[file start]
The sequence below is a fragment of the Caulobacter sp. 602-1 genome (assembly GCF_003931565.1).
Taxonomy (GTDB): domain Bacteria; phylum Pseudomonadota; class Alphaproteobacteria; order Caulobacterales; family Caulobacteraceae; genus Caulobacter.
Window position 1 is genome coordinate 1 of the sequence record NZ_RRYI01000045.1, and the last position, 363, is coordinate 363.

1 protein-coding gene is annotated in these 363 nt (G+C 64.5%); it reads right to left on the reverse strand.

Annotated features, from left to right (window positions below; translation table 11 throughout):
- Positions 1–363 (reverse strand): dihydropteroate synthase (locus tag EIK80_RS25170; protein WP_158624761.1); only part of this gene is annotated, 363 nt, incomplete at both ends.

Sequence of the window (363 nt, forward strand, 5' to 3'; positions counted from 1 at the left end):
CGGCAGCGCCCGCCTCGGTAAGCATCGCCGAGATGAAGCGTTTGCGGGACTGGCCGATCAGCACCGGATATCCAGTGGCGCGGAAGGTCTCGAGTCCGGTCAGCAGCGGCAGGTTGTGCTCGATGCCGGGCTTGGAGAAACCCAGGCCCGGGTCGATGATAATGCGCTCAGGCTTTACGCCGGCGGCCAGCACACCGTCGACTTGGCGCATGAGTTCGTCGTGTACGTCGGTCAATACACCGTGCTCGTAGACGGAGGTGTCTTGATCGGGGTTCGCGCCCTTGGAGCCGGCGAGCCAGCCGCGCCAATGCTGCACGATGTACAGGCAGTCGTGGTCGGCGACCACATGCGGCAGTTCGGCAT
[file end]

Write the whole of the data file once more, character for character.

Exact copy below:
The sequence below is a fragment of the Caulobacter sp. 602-1 genome (assembly GCF_003931565.1).
Taxonomy (GTDB): domain Bacteria; phylum Pseudomonadota; class Alphaproteobacteria; order Caulobacterales; family Caulobacteraceae; genus Caulobacter.
Window position 1 is genome coordinate 1 of the sequence record NZ_RRYI01000045.1, and the last position, 363, is coordinate 363.

1 protein-coding gene is annotated in these 363 nt (G+C 64.5%); it reads right to left on the reverse strand.

Annotated features, from left to right (window positions below; translation table 11 throughout):
- Positions 1–363 (reverse strand): dihydropteroate synthase (locus tag EIK80_RS25170; protein WP_158624761.1); only part of this gene is annotated, 363 nt, incomplete at both ends.

Sequence of the window (363 nt, forward strand, 5' to 3'; positions counted from 1 at the left end):
CGGCAGCGCCCGCCTCGGTAAGCATCGCCGAGATGAAGCGTTTGCGGGACTGGCCGATCAGCACCGGATATCCAGTGGCGCGGAAGGTCTCGAGTCCGGTCAGCAGCGGCAGGTTGTGCTCGATGCCGGGCTTGGAGAAACCCAGGCCCGGGTCGATGATAATGCGCTCAGGCTTTACGCCGGCGGCCAGCACACCGTCGACTTGGCGCATGAGTTCGTCGTGTACGTCGGTCAATACACCGTGCTCGTAGACGGAGGTGTCTTGATCGGGGTTCGCGCCCTTGGAGCCGGCGAGCCAGCCGCGCCAATGCTGCACGATGTACAGGCAGTCGTGGTCGGCGACCACATGCGGCAGTTCGGCAT